Contradictions: the Law Versus Police and Public Safety Campaigns

There is an aspect to the Zimmerman trial that has been under-addressed in spite of the attention devoted to it.

That issue is that while following a person is legal, (unless there is a restraining order/order of protection in place, or unless it violates an anti-stalking law), being followed is generally perceived as suspicious and threatening, and the public is consistently advised  by law enforcement and other authority to be aware of it and to fear it.

The legality of an action is not the appropriate metric of suspicious or threatening behavior.

This seems to have been a key factor in the Zimmerman trial, with the defense noting, quite correctly, that following someone is not illegal, but I would argue they were wrong to claim it was not something which could be held against George Zimmerman. The presumption and flaw in that logic is to equate legal with legitimate or not causing concern or fear.

This contradicts not only my personal experience, but every directive by police and self-defense instructors to children and adults I have ever encountered, beginning with my experience in elementary school, where we were taught as early as kindergarten to be aware and concerned if someone followed us home from school, to and from the bus stop, or during interactions with friends in our neighborhoods. We were to tell adults immediately, reporting it to our school, to police, to our parents.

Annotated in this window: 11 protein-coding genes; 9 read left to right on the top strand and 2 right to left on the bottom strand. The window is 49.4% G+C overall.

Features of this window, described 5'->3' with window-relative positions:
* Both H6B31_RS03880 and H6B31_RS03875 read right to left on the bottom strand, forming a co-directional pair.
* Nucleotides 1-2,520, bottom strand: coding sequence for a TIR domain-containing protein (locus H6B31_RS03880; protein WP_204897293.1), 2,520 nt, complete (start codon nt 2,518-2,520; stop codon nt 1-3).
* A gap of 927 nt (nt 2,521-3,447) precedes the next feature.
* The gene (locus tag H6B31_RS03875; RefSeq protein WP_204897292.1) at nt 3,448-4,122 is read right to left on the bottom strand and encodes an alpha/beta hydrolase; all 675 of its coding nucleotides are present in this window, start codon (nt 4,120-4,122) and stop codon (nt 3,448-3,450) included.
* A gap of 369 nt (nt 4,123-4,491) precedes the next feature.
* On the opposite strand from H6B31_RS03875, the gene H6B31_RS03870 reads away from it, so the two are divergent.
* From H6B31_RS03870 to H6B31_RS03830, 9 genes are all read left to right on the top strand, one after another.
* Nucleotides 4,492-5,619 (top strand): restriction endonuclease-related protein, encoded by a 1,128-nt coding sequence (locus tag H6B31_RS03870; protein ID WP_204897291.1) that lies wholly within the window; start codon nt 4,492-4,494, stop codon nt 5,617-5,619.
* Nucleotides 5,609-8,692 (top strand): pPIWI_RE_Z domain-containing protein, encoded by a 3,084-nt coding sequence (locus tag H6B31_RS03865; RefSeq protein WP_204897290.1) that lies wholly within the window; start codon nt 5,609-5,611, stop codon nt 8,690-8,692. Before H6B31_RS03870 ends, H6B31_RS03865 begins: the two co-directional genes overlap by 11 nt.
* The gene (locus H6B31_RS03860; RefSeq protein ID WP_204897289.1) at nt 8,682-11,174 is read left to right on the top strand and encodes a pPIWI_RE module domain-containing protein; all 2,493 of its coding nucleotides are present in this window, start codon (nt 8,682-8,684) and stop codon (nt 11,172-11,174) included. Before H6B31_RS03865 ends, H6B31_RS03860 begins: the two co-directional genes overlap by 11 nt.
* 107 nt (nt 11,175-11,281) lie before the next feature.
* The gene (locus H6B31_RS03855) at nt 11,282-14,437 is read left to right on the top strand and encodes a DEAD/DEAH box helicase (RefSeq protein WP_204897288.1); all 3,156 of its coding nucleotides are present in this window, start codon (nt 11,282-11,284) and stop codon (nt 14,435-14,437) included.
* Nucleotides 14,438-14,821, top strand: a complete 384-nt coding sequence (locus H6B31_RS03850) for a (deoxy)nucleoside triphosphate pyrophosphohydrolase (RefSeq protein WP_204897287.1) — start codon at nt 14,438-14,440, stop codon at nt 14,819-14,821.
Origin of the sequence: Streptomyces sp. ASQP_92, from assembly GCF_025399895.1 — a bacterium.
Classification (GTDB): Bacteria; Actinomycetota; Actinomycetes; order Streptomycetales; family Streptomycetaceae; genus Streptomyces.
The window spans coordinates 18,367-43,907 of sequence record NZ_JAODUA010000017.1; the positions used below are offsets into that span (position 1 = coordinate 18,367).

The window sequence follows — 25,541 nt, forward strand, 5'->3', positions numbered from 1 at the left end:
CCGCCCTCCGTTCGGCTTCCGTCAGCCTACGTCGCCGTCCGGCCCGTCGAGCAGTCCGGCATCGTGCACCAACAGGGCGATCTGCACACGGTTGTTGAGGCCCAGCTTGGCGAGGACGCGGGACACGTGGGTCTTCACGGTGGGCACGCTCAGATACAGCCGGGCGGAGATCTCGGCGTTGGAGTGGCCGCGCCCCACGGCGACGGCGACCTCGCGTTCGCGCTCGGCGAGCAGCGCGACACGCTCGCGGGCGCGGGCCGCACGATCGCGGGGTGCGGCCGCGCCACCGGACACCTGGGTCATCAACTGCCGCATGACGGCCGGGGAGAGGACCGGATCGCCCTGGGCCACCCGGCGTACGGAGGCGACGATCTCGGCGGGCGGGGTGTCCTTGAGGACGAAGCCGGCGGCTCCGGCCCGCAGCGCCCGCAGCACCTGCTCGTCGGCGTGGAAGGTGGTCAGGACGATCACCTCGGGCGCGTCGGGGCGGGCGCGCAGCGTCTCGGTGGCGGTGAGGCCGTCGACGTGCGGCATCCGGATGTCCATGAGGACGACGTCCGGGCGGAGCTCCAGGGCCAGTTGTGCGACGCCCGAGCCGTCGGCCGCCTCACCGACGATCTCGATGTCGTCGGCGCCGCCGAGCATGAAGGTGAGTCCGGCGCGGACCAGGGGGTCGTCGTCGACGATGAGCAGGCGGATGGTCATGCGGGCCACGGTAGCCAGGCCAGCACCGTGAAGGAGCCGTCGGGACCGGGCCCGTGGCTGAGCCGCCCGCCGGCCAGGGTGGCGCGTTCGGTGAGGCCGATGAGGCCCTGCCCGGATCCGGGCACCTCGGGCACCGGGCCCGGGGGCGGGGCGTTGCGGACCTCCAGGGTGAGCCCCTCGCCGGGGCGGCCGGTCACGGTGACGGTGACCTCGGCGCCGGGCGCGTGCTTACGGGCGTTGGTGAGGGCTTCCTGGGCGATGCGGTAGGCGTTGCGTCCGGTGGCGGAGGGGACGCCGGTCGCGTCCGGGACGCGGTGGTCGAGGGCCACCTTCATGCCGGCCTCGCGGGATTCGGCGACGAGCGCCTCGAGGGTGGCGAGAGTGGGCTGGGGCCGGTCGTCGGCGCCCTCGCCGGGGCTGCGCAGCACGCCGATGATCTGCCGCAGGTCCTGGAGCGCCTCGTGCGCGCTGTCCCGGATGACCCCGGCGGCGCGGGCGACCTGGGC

In 7th grade, during the section on babysitting skills in Home Economics classes, we were taught we should be concerned and alarmed if we were followed in a public place, for ourselves, and to protect the children in our care.  We were told to be aware, and emphatically we were told to be concerned, not to try to speculate on or justify why we were being followed.  This was part of our official educational materials, specifically included in the curricula, part of the printed brochures provided by local law enforcement.  (The brochures were created for the general public, not just tween and teen babysitters.)

In my sociology class in high school, we had a presentation by local law enforcement on crime and safety that included a repetition of the same thing – be aware, be concerned, someone following you is suspicious behavior that could likely precede robbery, rape, or worse.

In college, same thing, be aware of anyone following you – and by anyone, it was stressed that adult men were the greatest concern, individually or in groups.  No distinction was made regarding the race or age of the adult  following you, and it was information provided to both men and women students and staff.

When I went to work for a large international corporation after college, the company hosted local law enforcement safety and self-defense classes for employees on the company premises, and all employees were strongly encouraged to attend. The same message was repeated over and over: be aware of being followed, be concerned, act on that concern for your personal safety.

After I bought my first house, I participated in the formation of a neighborhood watch and held a block party for the ‘take back the night’ celebration. Local law enforcement provide a presentation on what we could do to reduce or prevent crime, and on personal safety.  We were told, specifically, NOT to follow anyone behaving suspiciously or even whom we had observed commit an actual crime, as this was both dangerous to ourselves, and made the job of law enforcement more difficult and confusing in identifying who was the good guy and who was the bad guy, in simplistic terms.  We were told clearly, if we followed someone, WE would be behaving suspiciously; anyone following us was behaving suspiciously and should be regarded as a threat.